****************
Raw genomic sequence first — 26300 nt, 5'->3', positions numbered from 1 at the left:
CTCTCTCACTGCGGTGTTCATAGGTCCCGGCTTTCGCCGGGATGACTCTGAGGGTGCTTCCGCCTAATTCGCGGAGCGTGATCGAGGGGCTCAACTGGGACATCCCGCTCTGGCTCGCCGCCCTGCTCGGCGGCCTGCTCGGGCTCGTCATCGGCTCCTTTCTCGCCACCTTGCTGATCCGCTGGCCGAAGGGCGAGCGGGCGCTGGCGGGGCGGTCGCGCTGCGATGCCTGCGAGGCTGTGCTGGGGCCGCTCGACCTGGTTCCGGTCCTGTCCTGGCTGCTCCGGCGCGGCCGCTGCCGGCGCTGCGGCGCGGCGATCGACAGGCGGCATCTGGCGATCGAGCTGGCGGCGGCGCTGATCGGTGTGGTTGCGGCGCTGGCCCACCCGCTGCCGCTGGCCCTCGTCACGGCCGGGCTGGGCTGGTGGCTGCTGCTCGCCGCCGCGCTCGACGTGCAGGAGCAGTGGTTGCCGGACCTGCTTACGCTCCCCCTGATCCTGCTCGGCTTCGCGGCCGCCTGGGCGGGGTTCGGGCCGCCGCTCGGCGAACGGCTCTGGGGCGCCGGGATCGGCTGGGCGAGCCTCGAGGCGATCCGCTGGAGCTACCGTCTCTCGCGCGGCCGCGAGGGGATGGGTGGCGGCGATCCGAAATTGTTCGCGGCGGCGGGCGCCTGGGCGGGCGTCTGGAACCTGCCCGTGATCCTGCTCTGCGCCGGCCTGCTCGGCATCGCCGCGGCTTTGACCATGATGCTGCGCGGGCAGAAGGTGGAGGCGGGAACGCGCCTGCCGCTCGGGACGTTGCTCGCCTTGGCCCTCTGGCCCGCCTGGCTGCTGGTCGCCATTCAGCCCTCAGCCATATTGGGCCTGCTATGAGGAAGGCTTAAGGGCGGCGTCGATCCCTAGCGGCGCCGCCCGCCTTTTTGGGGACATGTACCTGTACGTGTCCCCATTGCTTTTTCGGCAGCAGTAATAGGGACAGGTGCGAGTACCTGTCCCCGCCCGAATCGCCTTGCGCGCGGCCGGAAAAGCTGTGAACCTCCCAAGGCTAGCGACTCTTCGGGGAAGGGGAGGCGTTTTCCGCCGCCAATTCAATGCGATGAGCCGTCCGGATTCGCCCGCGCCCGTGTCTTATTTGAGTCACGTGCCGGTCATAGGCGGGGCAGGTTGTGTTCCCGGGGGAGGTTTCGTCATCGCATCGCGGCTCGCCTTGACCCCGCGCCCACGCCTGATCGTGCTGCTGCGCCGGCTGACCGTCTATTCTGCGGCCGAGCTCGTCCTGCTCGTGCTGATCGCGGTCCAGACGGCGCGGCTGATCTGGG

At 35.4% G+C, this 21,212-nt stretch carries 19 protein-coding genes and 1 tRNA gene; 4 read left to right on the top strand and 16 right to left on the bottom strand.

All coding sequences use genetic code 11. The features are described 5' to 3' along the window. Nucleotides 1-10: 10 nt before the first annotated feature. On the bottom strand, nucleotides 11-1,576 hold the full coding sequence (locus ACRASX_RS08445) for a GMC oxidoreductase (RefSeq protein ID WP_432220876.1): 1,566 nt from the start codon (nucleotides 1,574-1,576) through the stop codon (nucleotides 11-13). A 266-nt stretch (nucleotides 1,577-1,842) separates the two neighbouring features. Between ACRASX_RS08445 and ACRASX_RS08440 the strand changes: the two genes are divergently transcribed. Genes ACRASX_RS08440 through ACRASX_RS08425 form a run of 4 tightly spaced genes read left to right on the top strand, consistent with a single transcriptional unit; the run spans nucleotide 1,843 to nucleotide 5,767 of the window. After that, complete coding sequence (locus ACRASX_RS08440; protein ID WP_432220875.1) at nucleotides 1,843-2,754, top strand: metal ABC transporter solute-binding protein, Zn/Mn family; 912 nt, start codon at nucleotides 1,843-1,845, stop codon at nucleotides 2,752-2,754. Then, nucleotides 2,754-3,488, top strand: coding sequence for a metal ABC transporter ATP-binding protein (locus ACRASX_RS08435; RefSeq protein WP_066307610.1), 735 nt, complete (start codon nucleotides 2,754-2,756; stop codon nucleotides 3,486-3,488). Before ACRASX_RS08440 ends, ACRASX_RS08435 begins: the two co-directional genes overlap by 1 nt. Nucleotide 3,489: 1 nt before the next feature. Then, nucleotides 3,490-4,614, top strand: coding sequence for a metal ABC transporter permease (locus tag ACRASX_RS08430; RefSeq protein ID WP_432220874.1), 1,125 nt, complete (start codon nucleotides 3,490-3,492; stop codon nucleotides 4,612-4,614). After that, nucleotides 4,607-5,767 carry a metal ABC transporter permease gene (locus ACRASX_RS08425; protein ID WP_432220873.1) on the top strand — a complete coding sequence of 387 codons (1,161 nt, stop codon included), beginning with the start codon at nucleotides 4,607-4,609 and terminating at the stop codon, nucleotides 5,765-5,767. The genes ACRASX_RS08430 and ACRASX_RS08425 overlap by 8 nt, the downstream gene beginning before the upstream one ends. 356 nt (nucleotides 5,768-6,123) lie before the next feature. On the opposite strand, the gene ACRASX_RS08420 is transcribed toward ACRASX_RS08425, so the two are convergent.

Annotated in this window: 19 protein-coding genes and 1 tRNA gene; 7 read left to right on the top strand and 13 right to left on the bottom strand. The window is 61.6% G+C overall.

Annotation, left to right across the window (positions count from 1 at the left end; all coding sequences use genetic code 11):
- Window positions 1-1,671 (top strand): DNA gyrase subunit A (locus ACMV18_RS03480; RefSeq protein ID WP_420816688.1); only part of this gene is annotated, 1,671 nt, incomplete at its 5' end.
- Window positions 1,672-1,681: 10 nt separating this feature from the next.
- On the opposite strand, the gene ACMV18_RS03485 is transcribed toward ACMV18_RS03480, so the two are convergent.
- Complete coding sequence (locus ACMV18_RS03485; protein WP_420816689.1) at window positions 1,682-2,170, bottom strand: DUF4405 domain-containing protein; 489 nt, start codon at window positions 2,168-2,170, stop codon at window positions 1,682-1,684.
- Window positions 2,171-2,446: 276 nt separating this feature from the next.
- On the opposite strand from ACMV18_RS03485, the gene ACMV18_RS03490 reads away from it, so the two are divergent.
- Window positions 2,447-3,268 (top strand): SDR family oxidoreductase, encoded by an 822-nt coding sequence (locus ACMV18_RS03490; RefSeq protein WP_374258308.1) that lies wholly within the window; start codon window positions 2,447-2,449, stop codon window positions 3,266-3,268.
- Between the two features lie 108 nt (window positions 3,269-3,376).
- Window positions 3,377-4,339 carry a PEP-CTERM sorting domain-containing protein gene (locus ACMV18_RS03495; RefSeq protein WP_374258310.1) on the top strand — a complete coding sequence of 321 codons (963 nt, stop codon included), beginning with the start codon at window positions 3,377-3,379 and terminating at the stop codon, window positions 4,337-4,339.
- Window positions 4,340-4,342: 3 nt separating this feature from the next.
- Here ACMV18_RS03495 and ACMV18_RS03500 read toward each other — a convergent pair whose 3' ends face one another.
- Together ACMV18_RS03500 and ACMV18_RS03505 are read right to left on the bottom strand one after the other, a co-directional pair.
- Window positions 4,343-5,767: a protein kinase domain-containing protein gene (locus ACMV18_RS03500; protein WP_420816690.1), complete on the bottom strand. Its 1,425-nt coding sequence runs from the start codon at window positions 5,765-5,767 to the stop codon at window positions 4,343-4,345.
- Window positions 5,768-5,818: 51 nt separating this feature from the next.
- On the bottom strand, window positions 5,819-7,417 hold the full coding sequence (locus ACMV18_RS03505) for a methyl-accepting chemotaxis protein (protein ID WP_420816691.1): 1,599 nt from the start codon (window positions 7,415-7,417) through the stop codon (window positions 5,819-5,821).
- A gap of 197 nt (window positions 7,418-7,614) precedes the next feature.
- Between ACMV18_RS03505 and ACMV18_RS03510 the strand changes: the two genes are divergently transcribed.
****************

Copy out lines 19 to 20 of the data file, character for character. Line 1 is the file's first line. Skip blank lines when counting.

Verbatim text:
- Window positions 4,343-5,767: a protein kinase domain-containing protein gene (locus ACMV18_RS03500; protein WP_420816690.1), complete on the bottom strand. Its 1,425-nt coding sequence runs from the start codon at window positions 5,765-5,767 to the stop codon at window positions 4,343-4,345.
- Window positions 5,768-5,818: 51 nt separating this feature from the next.